All about the bounce rate [Complete guide]
What is the bounce rate? How to calculate it? What is the average bounce rate of a website? How to see it in Google Analytics? So many questions that will be answered in this comprehensive guide.
Definition of bounce rate
What is the bounce rate? The bounce rate corresponds to the percentage of Internet users who have visited only one page of a website. The Internet user who arrives on page A leaves the site without having consulted other pages.
Here is the official definition of the bounce rate by Google: “The bounce rate corresponds to the number of sessions with consultation of a single page divided by all sessions, or the percentage of all sessions on your site during which users only accessed a single page and triggered a single request to the Analytics server. “
This is a crucial indicator for judging internet user satisfaction. The bounce rate was provided to us for free by Google Analytics.
The definition and calculation of the bounce rate can also vary depending on the type of website; we will not judge a bounce rate for an e-commerce site in the same way as for a showcase site or a blog. We will come back to that.
Be careful not to confuse the bounce rate and the return rate. The first is a simple indicator, while the second is an SEO criterion. I come back to this later in another chapter.
How to calculate the bounce rate?
The bounce rate is obtained by dividing the number of bounces by the total number of sessions. We get a percentage. We can say that there is a rebound when the Internet user:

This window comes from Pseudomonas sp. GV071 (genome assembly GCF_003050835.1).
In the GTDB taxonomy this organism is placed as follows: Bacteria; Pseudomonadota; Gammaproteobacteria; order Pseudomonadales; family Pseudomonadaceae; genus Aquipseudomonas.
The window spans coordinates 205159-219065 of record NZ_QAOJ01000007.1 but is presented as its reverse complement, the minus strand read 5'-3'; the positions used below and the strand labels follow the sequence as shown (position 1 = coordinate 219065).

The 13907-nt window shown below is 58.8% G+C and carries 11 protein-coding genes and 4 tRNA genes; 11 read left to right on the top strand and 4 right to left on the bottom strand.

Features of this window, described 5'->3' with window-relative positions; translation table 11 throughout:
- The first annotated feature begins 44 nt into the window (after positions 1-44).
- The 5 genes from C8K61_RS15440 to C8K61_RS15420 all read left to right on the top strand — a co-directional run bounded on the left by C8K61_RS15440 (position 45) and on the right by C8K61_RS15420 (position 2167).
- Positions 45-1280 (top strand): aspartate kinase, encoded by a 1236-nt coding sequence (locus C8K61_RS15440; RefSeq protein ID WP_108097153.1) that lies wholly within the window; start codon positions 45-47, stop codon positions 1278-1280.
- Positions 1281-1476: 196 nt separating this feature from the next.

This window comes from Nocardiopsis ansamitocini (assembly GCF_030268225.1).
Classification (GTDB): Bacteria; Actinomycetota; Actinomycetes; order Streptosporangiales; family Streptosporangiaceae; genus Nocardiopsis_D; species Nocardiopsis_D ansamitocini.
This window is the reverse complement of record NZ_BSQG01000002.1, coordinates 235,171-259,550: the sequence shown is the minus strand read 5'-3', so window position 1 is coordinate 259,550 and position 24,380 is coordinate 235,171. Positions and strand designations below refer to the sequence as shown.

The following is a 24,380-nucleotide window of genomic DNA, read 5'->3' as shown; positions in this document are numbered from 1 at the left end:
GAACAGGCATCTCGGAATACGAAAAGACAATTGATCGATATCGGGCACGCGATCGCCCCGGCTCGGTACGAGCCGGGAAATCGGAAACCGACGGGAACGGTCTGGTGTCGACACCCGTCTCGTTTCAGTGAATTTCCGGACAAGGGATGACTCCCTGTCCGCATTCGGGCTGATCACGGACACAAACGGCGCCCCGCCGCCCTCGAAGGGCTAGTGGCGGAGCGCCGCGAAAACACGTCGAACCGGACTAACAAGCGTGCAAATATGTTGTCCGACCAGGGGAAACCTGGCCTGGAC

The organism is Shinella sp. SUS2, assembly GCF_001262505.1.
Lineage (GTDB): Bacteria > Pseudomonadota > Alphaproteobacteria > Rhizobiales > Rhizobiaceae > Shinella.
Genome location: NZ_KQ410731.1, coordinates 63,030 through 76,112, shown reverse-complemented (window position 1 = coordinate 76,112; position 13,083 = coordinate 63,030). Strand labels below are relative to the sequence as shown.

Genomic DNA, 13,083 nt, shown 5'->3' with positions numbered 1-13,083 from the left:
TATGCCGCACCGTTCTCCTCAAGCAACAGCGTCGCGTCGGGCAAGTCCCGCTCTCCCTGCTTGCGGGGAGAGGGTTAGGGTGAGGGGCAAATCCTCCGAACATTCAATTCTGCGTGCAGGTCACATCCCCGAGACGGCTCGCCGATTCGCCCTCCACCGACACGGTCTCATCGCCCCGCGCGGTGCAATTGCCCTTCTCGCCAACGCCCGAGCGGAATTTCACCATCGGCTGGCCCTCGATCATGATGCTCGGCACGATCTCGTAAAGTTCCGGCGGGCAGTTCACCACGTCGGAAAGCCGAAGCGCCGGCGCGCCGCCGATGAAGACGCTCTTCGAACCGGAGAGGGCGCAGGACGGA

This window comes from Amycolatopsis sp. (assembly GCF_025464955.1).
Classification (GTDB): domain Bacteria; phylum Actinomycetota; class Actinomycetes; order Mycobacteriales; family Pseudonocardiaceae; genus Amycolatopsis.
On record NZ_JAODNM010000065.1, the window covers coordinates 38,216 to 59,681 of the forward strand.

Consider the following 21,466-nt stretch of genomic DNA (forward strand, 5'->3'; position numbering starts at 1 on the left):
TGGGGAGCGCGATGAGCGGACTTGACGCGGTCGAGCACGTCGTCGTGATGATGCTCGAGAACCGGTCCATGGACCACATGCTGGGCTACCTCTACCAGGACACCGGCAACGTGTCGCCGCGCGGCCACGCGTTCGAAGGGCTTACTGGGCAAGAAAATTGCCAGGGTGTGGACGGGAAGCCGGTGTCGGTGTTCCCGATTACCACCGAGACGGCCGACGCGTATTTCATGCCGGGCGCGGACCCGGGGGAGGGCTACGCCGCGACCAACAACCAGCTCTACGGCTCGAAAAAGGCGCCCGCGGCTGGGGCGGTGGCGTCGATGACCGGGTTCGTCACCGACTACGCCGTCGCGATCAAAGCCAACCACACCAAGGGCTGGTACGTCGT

- Close the page
- Exit the site via an external link or a new URL typed in the address bar.
- Click on previous to go back
- Is inactive for more than 30 minutes
There is no need to manually calculate the bounce rate because Google Analytics provides it for free. Therefore, we can say that a bounce rate of 50% means that one in two Internet users only visits one page. In most cases, the bounce rate should be as low as possible. We will talk about it a little further down.
What is the point of calculating the bounce rate?
If you have a website, your goal is to achieve conversions (purchase, contact, request a quote, etc.). It is rare that a user who does not know you convert immediately. Most of the time, he navigates from page to page in search of information. Therefore, in most cases, it is reasonable to keep the Internet user as long as possible on his website and have him navigate from page to page.
The bounce rate makes it possible to identify pages that do not keep users on the website. Frequently, a high bounce rate highlights a content or user experience issue. It may be a page that does not satisfy the Internet user. But there are a few small niceties.
See the bounce rate on Google Analytics.
Google Analytics is an excellent performance monitoring tool. If you haven’t installed it yet, follow my tutorial. The bounce rate is everywhere in Google Analytics. Here’s what to do to keep the essentials:
- Audience – Overview: depending on the period determined, you will be able to see the overall bounce rate of all the website pages.